GREELEY, Colo. — When Richard Roth isn’t running his auto parts store, taking care of his family or being active in his parish, he’s raising funds for the Ten Commandments.

Roth spends 25 to 30 hours a week on his Knights of Columbus council’s drive to help Project Moses erect Ten Commandments monuments and plaques in Greeley, Colo.

Project Moses, founded in 2002 by Kansas businessman John Menghini Sr., is a national non-profit organization working to restore respect for the Ten Commandments by placing monuments on publicly seen yet private, property throughout the United States. Most of the monuments are placed on church grounds. Much of the organization’s resources and manpower come from Knights of Columbus councils. Roth heard about Project Moses when Executive Director Joe Worthing spoke to the Colorado state Knights of Columbus convention.

“We’ve all learned the Ten Commandments as children,” said Roth. “But most people take them for granted. Project Moses brings back the true meaning of and a passion for the Ten Commandments. If we all had that same passion and understood the meaning of the Ten Commandments, we’d have a better society, a better country.”

In the fall of 2006, the campaign began to raise the $15,000 necessary to place monuments on the properties of all three Greeley parishes. Each monument is made of marble from Mount Sinai and weighs 950 pounds. Knowing that involving the parishioners would make the efforts more successful and the monuments more appreciated, council members devised a pledge system in which a Ten Commandments plaque would be given for each pledge of $30 or more. Today, there are 869 such plaques hanging in Greeley homes.

“This is a fabulous offshoot from what we were really trying to accomplish,” Roth added. “I was shocked. The response was overwhelming even in the poorer areas. Now there are adults and children, individuals and families all over the community enjoying these plaques and appreciating the Ten Commandments.”

National Monument

Project Moses began as an effort to counteract the movement to remove Ten Commandments plaques and monuments from government property in a string of lawsuits initiated by the American Civil Liberties Union spanning the past two decades. The response has been tremendous in other areas of the country, too. According to Project Moses, the organization has erected 250 monuments in 34 states to date — more in 30 months than the ACLU has removed through litigation in the last 30 years.

The organization’s next goal is to construct the National Judeo-Christian Memorial to Moses and the Ten Commandments — similar in scope to the Jefferson Memorial — on private property near the Capitol in Washington, D.C.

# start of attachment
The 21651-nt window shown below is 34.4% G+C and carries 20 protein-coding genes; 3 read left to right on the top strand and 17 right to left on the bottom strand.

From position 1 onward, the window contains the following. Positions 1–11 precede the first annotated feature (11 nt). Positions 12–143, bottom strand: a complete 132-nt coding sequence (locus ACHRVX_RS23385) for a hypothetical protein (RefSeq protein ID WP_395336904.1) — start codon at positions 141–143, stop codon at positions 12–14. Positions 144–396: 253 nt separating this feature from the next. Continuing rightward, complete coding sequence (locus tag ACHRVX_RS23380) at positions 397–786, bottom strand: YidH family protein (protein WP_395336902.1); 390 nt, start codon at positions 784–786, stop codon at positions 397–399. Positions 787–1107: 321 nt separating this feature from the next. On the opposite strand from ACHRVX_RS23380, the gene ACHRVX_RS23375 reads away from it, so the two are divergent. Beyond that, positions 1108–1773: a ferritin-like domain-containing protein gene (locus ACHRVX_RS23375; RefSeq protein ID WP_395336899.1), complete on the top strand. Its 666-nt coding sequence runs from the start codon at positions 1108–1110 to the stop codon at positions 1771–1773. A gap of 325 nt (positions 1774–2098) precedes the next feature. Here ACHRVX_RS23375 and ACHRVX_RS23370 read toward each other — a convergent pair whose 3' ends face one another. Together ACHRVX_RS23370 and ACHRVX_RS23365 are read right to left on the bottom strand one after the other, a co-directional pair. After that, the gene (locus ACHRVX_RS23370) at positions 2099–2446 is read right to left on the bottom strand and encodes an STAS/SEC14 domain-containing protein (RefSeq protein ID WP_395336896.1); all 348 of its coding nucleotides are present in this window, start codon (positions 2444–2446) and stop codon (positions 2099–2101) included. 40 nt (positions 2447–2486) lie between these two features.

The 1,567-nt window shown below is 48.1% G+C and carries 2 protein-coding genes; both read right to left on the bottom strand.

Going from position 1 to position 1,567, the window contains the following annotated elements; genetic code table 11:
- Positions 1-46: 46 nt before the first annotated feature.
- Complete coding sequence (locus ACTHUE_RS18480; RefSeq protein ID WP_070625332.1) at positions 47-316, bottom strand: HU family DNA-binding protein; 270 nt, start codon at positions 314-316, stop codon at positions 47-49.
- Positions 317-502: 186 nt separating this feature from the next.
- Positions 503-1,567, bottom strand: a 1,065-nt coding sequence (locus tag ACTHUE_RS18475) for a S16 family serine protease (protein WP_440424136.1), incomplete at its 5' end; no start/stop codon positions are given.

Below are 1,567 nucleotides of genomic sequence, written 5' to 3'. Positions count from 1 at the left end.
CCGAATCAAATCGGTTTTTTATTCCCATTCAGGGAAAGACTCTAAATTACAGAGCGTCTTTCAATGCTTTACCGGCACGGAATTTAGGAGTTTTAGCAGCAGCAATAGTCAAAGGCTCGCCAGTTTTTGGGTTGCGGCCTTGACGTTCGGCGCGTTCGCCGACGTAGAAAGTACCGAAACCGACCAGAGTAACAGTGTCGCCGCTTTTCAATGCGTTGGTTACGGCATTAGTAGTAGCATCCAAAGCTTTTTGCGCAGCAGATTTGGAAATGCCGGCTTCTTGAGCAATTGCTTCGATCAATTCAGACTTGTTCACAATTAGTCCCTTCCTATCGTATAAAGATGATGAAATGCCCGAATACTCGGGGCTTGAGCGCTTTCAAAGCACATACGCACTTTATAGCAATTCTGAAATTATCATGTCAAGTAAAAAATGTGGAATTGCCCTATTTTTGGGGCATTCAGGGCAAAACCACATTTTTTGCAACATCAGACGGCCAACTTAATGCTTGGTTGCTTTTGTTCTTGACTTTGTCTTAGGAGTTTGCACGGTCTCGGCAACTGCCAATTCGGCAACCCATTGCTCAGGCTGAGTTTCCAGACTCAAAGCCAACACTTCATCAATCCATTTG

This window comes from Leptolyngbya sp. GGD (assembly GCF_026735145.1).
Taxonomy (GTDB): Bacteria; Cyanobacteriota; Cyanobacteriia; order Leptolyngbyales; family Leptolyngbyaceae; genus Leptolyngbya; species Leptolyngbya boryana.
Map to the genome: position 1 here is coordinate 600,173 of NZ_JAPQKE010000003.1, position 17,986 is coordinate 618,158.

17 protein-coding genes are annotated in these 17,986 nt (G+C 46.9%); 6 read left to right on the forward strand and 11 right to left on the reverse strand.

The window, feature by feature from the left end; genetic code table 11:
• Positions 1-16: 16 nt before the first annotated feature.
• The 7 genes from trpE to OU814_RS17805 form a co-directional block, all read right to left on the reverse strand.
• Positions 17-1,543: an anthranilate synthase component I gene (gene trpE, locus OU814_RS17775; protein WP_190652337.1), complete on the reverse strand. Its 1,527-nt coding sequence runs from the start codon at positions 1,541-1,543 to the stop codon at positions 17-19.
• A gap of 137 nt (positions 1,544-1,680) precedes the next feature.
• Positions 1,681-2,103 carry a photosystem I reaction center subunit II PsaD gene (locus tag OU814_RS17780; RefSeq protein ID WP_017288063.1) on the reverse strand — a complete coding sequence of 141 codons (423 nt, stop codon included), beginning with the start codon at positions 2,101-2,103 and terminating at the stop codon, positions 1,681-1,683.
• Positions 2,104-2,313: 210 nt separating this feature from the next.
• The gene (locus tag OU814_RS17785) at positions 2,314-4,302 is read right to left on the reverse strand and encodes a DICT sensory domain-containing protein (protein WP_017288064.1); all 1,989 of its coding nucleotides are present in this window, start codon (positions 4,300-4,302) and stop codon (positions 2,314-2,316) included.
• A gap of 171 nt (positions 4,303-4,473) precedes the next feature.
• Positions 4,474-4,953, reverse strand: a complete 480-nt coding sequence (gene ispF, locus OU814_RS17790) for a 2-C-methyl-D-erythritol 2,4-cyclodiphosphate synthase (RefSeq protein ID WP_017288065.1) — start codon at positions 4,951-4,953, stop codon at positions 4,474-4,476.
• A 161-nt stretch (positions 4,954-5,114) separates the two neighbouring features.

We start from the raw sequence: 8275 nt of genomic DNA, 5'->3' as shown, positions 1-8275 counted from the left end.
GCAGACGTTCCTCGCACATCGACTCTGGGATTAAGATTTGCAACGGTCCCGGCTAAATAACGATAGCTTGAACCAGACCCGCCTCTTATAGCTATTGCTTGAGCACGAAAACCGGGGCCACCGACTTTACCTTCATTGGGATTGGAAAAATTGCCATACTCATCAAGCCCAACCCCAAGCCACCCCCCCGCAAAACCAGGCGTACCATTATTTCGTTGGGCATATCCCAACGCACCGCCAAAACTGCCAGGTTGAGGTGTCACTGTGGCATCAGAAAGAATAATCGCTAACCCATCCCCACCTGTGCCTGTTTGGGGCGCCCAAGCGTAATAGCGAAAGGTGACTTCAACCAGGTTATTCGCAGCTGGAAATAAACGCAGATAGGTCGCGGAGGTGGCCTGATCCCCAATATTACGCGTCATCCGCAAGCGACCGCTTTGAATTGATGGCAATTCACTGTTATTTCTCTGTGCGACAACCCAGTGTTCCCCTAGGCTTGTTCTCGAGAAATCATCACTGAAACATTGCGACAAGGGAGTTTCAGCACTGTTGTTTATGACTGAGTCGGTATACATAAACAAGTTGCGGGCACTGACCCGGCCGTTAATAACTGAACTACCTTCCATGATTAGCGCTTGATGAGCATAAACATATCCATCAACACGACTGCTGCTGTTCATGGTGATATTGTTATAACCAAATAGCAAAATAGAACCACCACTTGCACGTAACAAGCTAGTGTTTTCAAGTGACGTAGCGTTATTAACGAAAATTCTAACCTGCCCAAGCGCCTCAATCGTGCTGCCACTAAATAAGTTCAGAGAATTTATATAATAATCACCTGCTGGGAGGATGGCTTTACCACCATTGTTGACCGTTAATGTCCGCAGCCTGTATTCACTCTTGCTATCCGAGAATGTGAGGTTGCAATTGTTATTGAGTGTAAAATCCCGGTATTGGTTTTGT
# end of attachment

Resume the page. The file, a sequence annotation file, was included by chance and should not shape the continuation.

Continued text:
ACLU officials did not respond to Register inquiries for this story. The ACLU’s mission is to protect the fundamental freedoms of United States citizens as guaranteed by the Bill of Rights, its website states. In regard to the funding and display of religious symbols on government property, the ACLU “works to ensure that governments, school boards, and legislatures do not become involved in deciding which religious beliefs should be promoted or in spending taxpayer dollars to support religious activities and symbols,” the site says.

“The basic idea,” said Ave Maria law professor Richard Myers, “is that the government shouldn’t endorse a particular religion. Those who do not practice that religion could feel like they are not full members of the society. It gives the appearance that the government is taking sides.”

However, Myers explained, in the cases of Ten Commandments displays on government property, there was no real coercion involved. The Commandments were posted to look at or not, as opposed to Scripture readings or prayers said in public institutions.

The ACLU lawsuits to remove the Decalogue from government properties moved groups like Project Moses to defend a symbol they feel is part of our culture and heritage.

“When a symbol expresses more than a symbolic meaning,” said Father Richard Neuhaus, First Things editor in chief, “it becomes imperative to offer resistance. Such symbols [as the Ten Commandments] represent the beliefs of our culture, who we are as a people and who we intend to be in the future.”

That’s why Knights of Columbus Council 6144 member John Garrity spearheaded the effort to install a Ten Commandments monument on the property of Sacred Heart Parish in New Carlisle, Ohio.

Garrity is quick to point out that other denominations are interested in Project Moses and the Ten Commandments monuments.

“If that’s what God gave Moses on Mount Sinai, that’s what it’s all about,” he said. “Follow these [commandments] and we won’t have problems. The Ten Commandments are the roadmap to get this country back on track.”

The monument rests in a park-like setting on a main road, and it has become an attraction for the whole city. According to Sacred Heart pastor Father Mike Bidwell, more people come to visit that area than ever before.

“We live in a very uncertain world,” he said. “The Ten Commandments are an undeniable code of living that are not just etched in stone, but etched in our hearts. Project Moses provides a little glimmer of that, and people remember.”

Marge Fenelon is based in

Cudahy, Wisconsin.

Information Project Moses